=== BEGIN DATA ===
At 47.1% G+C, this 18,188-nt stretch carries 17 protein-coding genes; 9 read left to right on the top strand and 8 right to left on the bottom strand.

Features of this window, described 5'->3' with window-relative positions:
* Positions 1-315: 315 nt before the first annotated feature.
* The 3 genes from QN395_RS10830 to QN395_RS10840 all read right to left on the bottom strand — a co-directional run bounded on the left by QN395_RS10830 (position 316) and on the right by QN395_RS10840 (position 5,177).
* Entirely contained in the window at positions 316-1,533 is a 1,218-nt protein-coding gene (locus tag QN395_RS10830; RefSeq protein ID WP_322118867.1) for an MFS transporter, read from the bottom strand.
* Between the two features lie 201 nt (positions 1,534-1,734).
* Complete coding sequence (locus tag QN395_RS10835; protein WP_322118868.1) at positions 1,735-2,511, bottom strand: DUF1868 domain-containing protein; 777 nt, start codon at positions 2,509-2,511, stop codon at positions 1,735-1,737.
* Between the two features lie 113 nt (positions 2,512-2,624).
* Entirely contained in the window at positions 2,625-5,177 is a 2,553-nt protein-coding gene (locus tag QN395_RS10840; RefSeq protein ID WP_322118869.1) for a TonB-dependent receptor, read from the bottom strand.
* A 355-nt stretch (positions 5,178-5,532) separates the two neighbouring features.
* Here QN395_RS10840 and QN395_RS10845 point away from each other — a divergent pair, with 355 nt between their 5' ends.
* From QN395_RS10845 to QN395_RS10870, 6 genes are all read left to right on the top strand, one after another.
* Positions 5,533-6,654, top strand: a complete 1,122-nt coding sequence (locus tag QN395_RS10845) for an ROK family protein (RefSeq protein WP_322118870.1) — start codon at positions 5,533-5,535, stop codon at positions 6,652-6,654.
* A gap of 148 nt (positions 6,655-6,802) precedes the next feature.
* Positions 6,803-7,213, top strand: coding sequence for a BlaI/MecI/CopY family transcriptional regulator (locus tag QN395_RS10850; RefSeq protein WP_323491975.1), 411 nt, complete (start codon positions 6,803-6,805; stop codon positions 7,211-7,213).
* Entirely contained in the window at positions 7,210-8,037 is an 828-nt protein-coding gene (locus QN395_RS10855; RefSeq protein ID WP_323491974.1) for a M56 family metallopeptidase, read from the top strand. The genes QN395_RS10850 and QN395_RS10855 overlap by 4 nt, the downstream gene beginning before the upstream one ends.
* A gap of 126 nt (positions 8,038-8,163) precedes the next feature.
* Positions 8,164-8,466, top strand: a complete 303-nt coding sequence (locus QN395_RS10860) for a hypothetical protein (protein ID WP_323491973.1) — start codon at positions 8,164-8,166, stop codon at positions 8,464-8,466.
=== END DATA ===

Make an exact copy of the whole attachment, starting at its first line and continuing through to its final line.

At 47.1% G+C, this 18,188-nt stretch carries 17 protein-coding genes; 9 read left to right on the top strand and 8 right to left on the bottom strand.

Features of this window, described 5'->3' with window-relative positions:
* Positions 1-315: 315 nt before the first annotated feature.
* The 3 genes from QN395_RS10830 to QN395_RS10840 all read right to left on the bottom strand — a co-directional run bounded on the left by QN395_RS10830 (position 316) and on the right by QN395_RS10840 (position 5,177).
* Entirely contained in the window at positions 316-1,533 is a 1,218-nt protein-coding gene (locus tag QN395_RS10830; RefSeq protein ID WP_322118867.1) for an MFS transporter, read from the bottom strand.
* Between the two features lie 201 nt (positions 1,534-1,734).
* Complete coding sequence (locus tag QN395_RS10835; protein WP_322118868.1) at positions 1,735-2,511, bottom strand: DUF1868 domain-containing protein; 777 nt, start codon at positions 2,509-2,511, stop codon at positions 1,735-1,737.
* Between the two features lie 113 nt (positions 2,512-2,624).
* Entirely contained in the window at positions 2,625-5,177 is a 2,553-nt protein-coding gene (locus tag QN395_RS10840; RefSeq protein ID WP_322118869.1) for a TonB-dependent receptor, read from the bottom strand.
* A 355-nt stretch (positions 5,178-5,532) separates the two neighbouring features.
* Here QN395_RS10840 and QN395_RS10845 point away from each other — a divergent pair, with 355 nt between their 5' ends.
* From QN395_RS10845 to QN395_RS10870, 6 genes are all read left to right on the top strand, one after another.
* Positions 5,533-6,654, top strand: a complete 1,122-nt coding sequence (locus tag QN395_RS10845) for an ROK family protein (RefSeq protein WP_322118870.1) — start codon at positions 5,533-5,535, stop codon at positions 6,652-6,654.
* A gap of 148 nt (positions 6,655-6,802) precedes the next feature.
* Positions 6,803-7,213, top strand: coding sequence for a BlaI/MecI/CopY family transcriptional regulator (locus tag QN395_RS10850; RefSeq protein WP_323491975.1), 411 nt, complete (start codon positions 6,803-6,805; stop codon positions 7,211-7,213).
* Entirely contained in the window at positions 7,210-8,037 is an 828-nt protein-coding gene (locus QN395_RS10855; RefSeq protein ID WP_323491974.1) for a M56 family metallopeptidase, read from the top strand. The genes QN395_RS10850 and QN395_RS10855 overlap by 4 nt, the downstream gene beginning before the upstream one ends.
* A gap of 126 nt (positions 8,038-8,163) precedes the next feature.
* Positions 8,164-8,466, top strand: a complete 303-nt coding sequence (locus QN395_RS10860) for a hypothetical protein (protein ID WP_323491973.1) — start codon at positions 8,164-8,166, stop codon at positions 8,464-8,466.